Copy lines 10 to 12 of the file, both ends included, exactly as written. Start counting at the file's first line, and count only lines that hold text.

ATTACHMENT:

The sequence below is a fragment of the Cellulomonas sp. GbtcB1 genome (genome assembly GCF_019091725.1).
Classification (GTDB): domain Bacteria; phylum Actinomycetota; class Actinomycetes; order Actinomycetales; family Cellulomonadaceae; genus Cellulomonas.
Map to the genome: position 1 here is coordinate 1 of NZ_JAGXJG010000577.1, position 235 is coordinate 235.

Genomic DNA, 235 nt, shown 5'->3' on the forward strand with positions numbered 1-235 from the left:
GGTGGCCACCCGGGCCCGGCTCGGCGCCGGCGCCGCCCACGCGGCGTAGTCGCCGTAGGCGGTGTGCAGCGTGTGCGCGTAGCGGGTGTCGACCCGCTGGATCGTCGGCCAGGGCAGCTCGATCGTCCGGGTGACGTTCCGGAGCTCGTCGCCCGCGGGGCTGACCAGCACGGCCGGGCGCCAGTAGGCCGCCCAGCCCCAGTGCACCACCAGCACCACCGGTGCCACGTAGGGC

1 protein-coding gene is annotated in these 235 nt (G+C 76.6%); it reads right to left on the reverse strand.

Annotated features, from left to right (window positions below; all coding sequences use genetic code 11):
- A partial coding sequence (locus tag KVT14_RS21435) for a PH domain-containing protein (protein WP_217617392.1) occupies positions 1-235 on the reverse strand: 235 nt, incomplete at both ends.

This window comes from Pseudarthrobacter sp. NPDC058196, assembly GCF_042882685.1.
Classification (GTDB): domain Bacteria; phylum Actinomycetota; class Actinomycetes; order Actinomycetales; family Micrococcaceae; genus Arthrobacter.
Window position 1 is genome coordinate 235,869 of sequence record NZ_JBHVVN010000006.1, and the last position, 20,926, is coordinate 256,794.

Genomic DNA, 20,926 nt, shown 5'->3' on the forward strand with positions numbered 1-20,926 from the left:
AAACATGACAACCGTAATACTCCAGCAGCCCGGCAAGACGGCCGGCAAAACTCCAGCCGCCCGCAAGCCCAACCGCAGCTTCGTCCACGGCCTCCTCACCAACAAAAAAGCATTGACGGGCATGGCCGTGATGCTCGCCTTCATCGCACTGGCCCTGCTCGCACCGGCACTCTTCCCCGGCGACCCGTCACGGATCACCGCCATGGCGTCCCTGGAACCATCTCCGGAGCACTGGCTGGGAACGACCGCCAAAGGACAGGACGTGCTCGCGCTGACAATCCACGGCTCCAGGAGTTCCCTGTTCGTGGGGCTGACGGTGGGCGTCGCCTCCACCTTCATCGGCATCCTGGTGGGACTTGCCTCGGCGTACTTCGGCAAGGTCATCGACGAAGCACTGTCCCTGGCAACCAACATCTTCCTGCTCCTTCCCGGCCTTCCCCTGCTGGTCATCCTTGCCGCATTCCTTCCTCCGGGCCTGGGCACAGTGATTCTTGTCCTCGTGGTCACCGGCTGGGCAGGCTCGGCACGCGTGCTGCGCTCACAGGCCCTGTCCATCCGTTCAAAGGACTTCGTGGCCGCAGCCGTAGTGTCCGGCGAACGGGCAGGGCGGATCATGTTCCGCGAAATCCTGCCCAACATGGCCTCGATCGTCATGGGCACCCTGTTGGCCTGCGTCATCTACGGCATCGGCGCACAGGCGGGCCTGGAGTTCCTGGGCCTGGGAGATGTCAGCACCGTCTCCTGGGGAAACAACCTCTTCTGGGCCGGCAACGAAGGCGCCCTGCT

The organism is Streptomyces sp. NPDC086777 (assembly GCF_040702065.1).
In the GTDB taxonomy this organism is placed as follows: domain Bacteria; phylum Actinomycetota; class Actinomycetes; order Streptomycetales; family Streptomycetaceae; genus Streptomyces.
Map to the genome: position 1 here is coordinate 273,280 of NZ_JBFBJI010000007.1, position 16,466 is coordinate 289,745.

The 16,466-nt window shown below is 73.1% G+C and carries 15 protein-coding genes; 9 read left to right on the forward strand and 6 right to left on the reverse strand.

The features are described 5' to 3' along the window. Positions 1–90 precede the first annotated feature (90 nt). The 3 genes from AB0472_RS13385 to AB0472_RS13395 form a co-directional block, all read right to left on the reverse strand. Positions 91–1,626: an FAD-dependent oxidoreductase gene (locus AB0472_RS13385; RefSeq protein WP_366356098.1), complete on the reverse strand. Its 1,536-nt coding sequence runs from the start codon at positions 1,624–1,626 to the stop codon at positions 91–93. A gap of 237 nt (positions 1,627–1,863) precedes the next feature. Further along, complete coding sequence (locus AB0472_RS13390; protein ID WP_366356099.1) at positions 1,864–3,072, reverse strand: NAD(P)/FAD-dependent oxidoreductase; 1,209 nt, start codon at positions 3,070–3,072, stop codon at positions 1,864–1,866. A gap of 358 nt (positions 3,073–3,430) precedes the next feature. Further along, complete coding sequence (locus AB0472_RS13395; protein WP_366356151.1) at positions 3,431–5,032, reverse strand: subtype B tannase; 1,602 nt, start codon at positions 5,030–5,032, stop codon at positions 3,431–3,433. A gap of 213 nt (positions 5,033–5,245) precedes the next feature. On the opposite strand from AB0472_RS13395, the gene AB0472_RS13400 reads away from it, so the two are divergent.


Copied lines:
Classification (GTDB): domain Bacteria; phylum Actinomycetota; class Actinomycetes; order Actinomycetales; family Micrococcaceae; genus Arthrobacter.
Window position 1 is genome coordinate 235,869 of sequence record NZ_JBHVVN010000006.1, and the last position, 20,926, is coordinate 256,794.

Genomic DNA, 20,926 nt, shown 5'->3' on the forward strand with positions numbered 1-20,926 from the left: